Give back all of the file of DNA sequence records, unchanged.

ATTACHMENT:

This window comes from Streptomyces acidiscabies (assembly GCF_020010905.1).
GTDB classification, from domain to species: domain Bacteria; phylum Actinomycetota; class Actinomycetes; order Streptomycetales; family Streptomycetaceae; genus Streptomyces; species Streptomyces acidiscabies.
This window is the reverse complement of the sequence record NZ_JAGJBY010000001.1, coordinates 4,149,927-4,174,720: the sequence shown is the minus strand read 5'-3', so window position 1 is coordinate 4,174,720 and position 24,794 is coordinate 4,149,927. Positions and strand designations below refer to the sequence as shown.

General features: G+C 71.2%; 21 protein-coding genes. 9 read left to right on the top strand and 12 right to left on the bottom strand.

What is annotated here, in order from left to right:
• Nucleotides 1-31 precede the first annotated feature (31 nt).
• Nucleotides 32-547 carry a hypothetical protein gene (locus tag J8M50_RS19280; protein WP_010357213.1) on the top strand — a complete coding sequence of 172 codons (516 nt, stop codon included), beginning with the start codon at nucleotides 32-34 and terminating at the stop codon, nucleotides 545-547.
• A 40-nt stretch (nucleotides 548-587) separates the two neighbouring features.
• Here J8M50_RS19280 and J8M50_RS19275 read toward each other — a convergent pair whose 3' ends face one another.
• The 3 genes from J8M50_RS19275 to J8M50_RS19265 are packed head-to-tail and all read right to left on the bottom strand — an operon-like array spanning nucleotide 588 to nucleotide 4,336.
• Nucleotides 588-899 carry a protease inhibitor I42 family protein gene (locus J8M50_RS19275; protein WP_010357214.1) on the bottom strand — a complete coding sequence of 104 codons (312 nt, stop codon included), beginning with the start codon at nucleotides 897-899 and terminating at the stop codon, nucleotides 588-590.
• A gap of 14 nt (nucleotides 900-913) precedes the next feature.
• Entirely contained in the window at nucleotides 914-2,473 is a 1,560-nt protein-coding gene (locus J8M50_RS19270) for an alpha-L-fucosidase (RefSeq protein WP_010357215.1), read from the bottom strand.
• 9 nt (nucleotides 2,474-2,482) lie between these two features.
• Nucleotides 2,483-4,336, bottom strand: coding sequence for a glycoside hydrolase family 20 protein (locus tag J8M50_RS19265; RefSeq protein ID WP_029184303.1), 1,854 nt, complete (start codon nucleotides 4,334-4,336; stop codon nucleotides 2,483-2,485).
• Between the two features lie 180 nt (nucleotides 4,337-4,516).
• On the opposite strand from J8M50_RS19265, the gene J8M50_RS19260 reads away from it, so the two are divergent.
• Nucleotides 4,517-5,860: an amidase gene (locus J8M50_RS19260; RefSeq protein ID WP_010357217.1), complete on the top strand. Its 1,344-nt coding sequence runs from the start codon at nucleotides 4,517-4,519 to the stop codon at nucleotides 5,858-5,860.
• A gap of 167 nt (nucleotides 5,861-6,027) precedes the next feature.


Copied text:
This window comes from Streptomyces acidiscabies (assembly GCF_020010905.1).
GTDB classification, from domain to species: domain Bacteria; phylum Actinomycetota; class Actinomycetes; order Streptomycetales; family Streptomycetaceae; genus Streptomyces; species Streptomyces acidiscabies.
This window is the reverse complement of the sequence record NZ_JAGJBY010000001.1, coordinates 4,149,927-4,174,720: the sequence shown is the minus strand read 5'-3', so window position 1 is coordinate 4,174,720 and position 24,794 is coordinate 4,149,927. Positions and strand designations below refer to the sequence as shown.

General features: G+C 71.2%; 21 protein-coding genes. 9 read left to right on the top strand and 12 right to left on the bottom strand.

What is annotated here, in order from left to right:
• Nucleotides 1-31 precede the first annotated feature (31 nt).
• Nucleotides 32-547 carry a hypothetical protein gene (locus tag J8M50_RS19280; protein WP_010357213.1) on the top strand — a complete coding sequence of 172 codons (516 nt, stop codon included), beginning with the start codon at nucleotides 32-34 and terminating at the stop codon, nucleotides 545-547.
• A 40-nt stretch (nucleotides 548-587) separates the two neighbouring features.
• Here J8M50_RS19280 and J8M50_RS19275 read toward each other — a convergent pair whose 3' ends face one another.
• The 3 genes from J8M50_RS19275 to J8M50_RS19265 are packed head-to-tail and all read right to left on the bottom strand — an operon-like array spanning nucleotide 588 to nucleotide 4,336.
• Nucleotides 588-899 carry a protease inhibitor I42 family protein gene (locus J8M50_RS19275; protein WP_010357214.1) on the bottom strand — a complete coding sequence of 104 codons (312 nt, stop codon included), beginning with the start codon at nucleotides 897-899 and terminating at the stop codon, nucleotides 588-590.
• A gap of 14 nt (nucleotides 900-913) precedes the next feature.
• Entirely contained in the window at nucleotides 914-2,473 is a 1,560-nt protein-coding gene (locus J8M50_RS19270) for an alpha-L-fucosidase (RefSeq protein WP_010357215.1), read from the bottom strand.
• 9 nt (nucleotides 2,474-2,482) lie between these two features.
• Nucleotides 2,483-4,336, bottom strand: coding sequence for a glycoside hydrolase family 20 protein (locus tag J8M50_RS19265; RefSeq protein ID WP_029184303.1), 1,854 nt, complete (start codon nucleotides 4,334-4,336; stop codon nucleotides 2,483-2,485).
• Between the two features lie 180 nt (nucleotides 4,337-4,516).
• On the opposite strand from J8M50_RS19265, the gene J8M50_RS19260 reads away from it, so the two are divergent.
• Nucleotides 4,517-5,860: an amidase gene (locus J8M50_RS19260; RefSeq protein ID WP_010357217.1), complete on the top strand. Its 1,344-nt coding sequence runs from the start codon at nucleotides 4,517-4,519 to the stop codon at nucleotides 5,858-5,860.
• A gap of 167 nt (nucleotides 5,861-6,027) precedes the next feature.